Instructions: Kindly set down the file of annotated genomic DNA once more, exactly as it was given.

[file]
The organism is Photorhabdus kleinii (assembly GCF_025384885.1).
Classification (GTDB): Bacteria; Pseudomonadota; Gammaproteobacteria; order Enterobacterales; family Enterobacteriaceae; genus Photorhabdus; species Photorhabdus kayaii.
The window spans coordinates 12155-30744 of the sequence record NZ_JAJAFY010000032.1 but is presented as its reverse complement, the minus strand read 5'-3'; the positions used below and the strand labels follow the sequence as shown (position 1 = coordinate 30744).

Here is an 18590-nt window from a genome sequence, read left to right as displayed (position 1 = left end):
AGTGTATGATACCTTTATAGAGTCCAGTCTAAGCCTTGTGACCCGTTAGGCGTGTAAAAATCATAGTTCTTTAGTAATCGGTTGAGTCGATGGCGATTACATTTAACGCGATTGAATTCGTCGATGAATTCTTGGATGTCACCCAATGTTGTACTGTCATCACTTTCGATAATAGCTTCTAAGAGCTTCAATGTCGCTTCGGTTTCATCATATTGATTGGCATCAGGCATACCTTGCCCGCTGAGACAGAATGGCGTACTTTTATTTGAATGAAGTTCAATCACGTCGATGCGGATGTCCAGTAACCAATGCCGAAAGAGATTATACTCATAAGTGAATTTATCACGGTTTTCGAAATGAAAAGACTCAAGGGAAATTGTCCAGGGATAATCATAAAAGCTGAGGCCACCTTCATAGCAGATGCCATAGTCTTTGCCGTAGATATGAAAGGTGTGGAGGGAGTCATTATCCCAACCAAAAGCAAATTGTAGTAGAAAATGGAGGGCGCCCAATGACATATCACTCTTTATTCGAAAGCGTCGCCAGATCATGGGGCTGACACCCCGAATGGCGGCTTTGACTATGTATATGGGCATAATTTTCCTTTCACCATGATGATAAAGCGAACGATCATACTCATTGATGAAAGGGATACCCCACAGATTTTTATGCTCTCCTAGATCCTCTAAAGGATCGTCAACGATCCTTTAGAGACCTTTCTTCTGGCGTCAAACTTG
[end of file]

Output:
The organism is Photorhabdus kleinii (assembly GCF_025384885.1).
Classification (GTDB): Bacteria; Pseudomonadota; Gammaproteobacteria; order Enterobacterales; family Enterobacteriaceae; genus Photorhabdus; species Photorhabdus kayaii.
The window spans coordinates 12155-30744 of the sequence record NZ_JAJAFY010000032.1 but is presented as its reverse complement, the minus strand read 5'-3'; the positions used below and the strand labels follow the sequence as shown (position 1 = coordinate 30744).

Here is an 18590-nt window from a genome sequence, read left to right as displayed (position 1 = left end):
AGTGTATGATACCTTTATAGAGTCCAGTCTAAGCCTTGTGACCCGTTAGGCGTGTAAAAATCATAGTTCTTTAGTAATCGGTTGAGTCGATGGCGATTACATTTAACGCGATTGAATTCGTCGATGAATTCTTGGATGTCACCCAATGTTGTACTGTCATCACTTTCGATAATAGCTTCTAAGAGCTTCAATGTCGCTTCGGTTTCATCATATTGATTGGCATCAGGCATACCTTGCCCGCTGAGACAGAATGGCGTACTTTTATTTGAATGAAGTTCAATCACGTCGATGCGGATGTCCAGTAACCAATGCCGAAAGAGATTATACTCATAAGTGAATTTATCACGGTTTTCGAAATGAAAAGACTCAAGGGAAATTGTCCAGGGATAATCATAAAAGCTGAGGCCACCTTCATAGCAGATGCCATAGTCTTTGCCGTAGATATGAAAGGTGTGGAGGGAGTCATTATCCCAACCAAAAGCAAATTGTAGTAGAAAATGGAGGGCGCCCAATGACATATCACTCTTTATTCGAAAGCGTCGCCAGATCATGGGGCTGACACCCCGAATGGCGGCTTTGACTATGTATATGGGCATAATTTTCCTTTCACCATGATGATAAAGCGAACGATCATACTCATTGATGAAAGGGATACCCCACAGATTTTTATGCTCTCCTAGATCCTCTAAAGGATCGTCAACGATCCTTTAGAGACCTTTCTTCTGGCGTCAAACTTG